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EDITORIAL NOTE ON THE BIBLIOGRAPHY OF BRAZIL .
· · 349
jacentia Castra,” 353; Map of the Attack on Rio Janeiro (1711), 355; René du
The Valley of the La Plata River, 358. Guiana, 363. The Revolution in the North-
west, 366. Peru and Chile, 367.
Montevideo, 361 ; Sir Samuel Auchmuty, 362; Map of the Island of Cayenne,
364; Plan of the Town of Cayenne, 365; Father Toribio, 368.
the Brazil Coast (1504) by Lorenz Friess, 373; View of Cape Frio, 376; Schö-
II. State and Personal Archives, 426; Massachusetts, 426; New Hampshire, 438 ;
Vermont, 440; Rhode Island, 440 ; Connecticut, 442 ; New York, 444; New
German, 468 ; Spanish, 468 ; Italian, 468.
Bowdoin, 430 ; Autograph of Timothy Pickering, 434; James Warren and Au-
448; of Frederick Haldimand, 461.
The Editor's FINAL STATEMENT.
NARRATIVE AND CRITICAL
HISTORY OF AMERICA
THE HUDSON BAY COMPANY.1
BY GEORGE E. ELLIS, D.D., LL. D.,
President Massachusetts Historical Society.
HE most lavish liberality or generosity exhibited in this world of men
is shown in the bestowal of a gift which does not belong to the donor of it. In such cases there is generally a very slight knowledge, if not an absolute ignorance, of the quality and value of the gift; so the terms of it are likely to be not only very general but very loose and vague. Indeed, part of the charm of such a gift will consist in the undefined possibilities, the imagined revelations, which may go with it. The burdens and responsibilities attending the acceptance of it, and the trespasses upon the rights of others, the injuries likely to be inflicted upon them, and the struggles, animosities, and controversies, with the risk of final discomfiture, in the maintenance of such a possession, are either not taken into account, or are winked out of sight.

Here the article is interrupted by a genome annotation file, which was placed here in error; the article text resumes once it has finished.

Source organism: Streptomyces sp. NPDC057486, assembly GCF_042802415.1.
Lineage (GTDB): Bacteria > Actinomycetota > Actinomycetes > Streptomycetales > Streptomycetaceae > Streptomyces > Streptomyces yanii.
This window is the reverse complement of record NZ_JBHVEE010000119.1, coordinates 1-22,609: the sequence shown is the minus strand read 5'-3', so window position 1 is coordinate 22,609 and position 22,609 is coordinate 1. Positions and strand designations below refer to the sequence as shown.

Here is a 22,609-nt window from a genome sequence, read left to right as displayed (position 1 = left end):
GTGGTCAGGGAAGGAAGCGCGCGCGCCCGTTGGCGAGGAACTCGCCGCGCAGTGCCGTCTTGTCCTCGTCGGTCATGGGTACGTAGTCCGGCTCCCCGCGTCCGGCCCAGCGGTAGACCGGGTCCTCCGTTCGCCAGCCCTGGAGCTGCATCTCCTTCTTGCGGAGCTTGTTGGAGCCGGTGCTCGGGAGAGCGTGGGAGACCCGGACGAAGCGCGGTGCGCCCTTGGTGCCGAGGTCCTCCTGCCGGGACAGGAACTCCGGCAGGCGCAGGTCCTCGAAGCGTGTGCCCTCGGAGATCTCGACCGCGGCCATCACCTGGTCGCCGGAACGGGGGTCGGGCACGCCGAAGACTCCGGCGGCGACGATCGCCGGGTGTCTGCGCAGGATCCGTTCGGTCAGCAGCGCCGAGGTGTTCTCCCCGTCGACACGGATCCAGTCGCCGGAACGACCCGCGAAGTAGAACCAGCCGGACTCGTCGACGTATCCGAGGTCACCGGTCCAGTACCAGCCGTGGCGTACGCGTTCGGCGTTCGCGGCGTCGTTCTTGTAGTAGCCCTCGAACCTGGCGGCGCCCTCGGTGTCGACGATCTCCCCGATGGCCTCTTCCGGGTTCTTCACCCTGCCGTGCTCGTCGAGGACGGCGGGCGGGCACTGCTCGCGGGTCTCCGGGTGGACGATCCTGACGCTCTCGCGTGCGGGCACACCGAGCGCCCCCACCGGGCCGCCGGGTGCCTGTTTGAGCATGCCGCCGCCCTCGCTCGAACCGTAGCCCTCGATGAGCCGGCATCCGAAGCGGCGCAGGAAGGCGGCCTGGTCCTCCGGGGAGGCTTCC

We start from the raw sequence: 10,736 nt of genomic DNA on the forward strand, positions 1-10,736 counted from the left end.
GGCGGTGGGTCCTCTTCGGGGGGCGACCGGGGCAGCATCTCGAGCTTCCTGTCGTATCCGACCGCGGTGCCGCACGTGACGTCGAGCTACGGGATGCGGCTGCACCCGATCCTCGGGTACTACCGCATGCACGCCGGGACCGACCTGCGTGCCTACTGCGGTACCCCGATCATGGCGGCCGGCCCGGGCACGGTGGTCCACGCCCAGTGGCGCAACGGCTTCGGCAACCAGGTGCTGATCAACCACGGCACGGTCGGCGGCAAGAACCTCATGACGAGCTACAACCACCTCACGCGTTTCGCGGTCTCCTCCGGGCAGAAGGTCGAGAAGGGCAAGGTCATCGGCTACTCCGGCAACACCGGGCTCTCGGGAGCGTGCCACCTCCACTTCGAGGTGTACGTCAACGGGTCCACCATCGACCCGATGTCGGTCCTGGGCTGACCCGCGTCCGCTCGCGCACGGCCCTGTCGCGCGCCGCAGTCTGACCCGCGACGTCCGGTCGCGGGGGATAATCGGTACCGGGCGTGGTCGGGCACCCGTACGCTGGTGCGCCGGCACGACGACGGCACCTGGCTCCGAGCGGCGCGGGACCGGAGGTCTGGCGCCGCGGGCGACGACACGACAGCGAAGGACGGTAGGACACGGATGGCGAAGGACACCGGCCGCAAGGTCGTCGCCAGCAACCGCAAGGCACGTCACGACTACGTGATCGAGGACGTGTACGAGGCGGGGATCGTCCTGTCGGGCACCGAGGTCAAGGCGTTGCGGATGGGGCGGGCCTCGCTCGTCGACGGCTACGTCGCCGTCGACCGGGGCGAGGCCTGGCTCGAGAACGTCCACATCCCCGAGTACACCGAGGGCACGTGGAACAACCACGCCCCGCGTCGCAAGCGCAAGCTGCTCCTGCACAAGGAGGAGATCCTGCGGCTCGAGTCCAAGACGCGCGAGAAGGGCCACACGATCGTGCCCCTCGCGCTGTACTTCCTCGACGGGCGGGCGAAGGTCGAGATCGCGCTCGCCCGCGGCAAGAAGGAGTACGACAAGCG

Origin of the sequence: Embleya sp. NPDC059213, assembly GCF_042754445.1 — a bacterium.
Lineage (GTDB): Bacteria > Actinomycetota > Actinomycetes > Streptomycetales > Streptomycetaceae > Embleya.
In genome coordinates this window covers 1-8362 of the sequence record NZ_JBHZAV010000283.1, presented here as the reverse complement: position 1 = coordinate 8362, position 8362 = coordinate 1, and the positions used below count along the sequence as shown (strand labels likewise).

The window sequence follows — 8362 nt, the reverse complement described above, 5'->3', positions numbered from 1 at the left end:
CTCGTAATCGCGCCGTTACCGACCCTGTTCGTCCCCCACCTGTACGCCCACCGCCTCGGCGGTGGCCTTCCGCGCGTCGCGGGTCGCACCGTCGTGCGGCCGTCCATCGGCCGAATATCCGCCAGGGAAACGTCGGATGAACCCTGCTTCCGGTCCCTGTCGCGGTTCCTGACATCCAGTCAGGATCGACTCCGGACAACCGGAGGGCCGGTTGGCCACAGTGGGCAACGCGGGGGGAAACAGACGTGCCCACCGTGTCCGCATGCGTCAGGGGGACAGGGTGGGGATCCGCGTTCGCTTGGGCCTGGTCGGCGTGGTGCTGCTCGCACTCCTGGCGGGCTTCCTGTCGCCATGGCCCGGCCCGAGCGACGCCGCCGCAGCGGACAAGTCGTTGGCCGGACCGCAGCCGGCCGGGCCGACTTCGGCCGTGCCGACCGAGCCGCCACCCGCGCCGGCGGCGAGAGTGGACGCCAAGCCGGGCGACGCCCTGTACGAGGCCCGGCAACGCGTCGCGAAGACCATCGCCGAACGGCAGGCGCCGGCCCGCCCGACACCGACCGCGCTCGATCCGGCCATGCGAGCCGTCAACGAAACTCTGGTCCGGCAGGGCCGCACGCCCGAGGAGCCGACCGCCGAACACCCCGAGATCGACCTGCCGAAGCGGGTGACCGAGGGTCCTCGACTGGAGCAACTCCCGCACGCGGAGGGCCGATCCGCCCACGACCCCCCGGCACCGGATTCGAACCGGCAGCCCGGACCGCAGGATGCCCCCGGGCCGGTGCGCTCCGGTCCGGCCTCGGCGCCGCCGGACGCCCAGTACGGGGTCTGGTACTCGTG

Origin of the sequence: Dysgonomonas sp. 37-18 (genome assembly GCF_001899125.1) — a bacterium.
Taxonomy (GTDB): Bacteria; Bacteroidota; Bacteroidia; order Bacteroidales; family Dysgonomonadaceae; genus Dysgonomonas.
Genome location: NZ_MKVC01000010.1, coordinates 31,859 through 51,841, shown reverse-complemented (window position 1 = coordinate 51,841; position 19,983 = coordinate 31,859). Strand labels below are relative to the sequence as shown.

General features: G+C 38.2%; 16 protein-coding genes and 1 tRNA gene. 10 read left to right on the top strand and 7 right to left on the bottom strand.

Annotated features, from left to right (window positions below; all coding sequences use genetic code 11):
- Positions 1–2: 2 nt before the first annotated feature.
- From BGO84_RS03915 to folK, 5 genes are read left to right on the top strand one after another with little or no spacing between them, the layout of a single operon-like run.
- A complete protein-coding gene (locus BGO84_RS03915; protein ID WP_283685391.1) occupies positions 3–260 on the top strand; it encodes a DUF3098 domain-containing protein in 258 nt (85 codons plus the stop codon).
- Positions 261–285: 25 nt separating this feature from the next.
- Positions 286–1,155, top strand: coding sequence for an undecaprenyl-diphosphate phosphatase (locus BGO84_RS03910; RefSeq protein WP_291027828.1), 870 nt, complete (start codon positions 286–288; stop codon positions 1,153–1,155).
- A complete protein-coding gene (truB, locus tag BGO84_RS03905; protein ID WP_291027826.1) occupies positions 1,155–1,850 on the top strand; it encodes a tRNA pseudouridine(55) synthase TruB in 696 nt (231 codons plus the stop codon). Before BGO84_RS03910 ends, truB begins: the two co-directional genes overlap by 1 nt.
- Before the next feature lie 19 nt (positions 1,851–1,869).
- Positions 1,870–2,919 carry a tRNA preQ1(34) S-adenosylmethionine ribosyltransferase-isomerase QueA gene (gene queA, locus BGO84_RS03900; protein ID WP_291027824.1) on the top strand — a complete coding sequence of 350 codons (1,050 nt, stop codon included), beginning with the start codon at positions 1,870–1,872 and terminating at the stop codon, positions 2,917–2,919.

These familiar truths were signally illustrated, on a very grand scale too, in the gifts made by ecclesiastics and monarchs of the old world of expanses of territory on this western hemisphere, when opened by the early navigators. Under the latest advances of astronomical science, spaces in the moon might now be almost as definitely assigned to claimants for them as were the regions of this new world. Before it was known whether what had been discovered here were an island, an archipelago, or a continent, it was made over in a lump by the Pope to the monarchs of Spain. It was under the famous Bull of Demarcation that Spain was shortly after, by a convention with Portugal, forced to divide to a small extent with that power. Notwithstanding such papal partiality,2 Francis of France soon claimed his
[Dr. Ellis has given a summary of this chapter in the Bulletin of the Amer. Geog. Soc., 1886, No. 2, pp. 127-136. — Ed.]
? (See Vol. II. – ED.)
share in the real estate left by Adam. Then the Henrys and the Charleses of England announced themselves also as heirs. These rival sovereigns all wore the complimentary title of “Christian princes.” As such they could take rightful possession of all heathendom, — of territory or of
people. The sighting of a space of ocean shore by their respective navigators gave a title to the utmost reaches of land bounding upon it. The gifts bestowed were of princely largeness. Of course the boundaries of
* [Note. — The opposite map is from the Zwölffte Schiffahrt of the Hulsius Sammlung (Oppenheim, 1614), being Hessel Gerritsz's Kurtze Beschreibung der Newen Schiffahrt gegen Nord-osten über die Americanische inseln, etc., in Hochteutscher Sprach beschrieben durch M. Gothardam Arthusen.
The above cut is a fac-simile of a map in Drage's Account of a Voyage (London, 1849), vol. ii. — Ed.]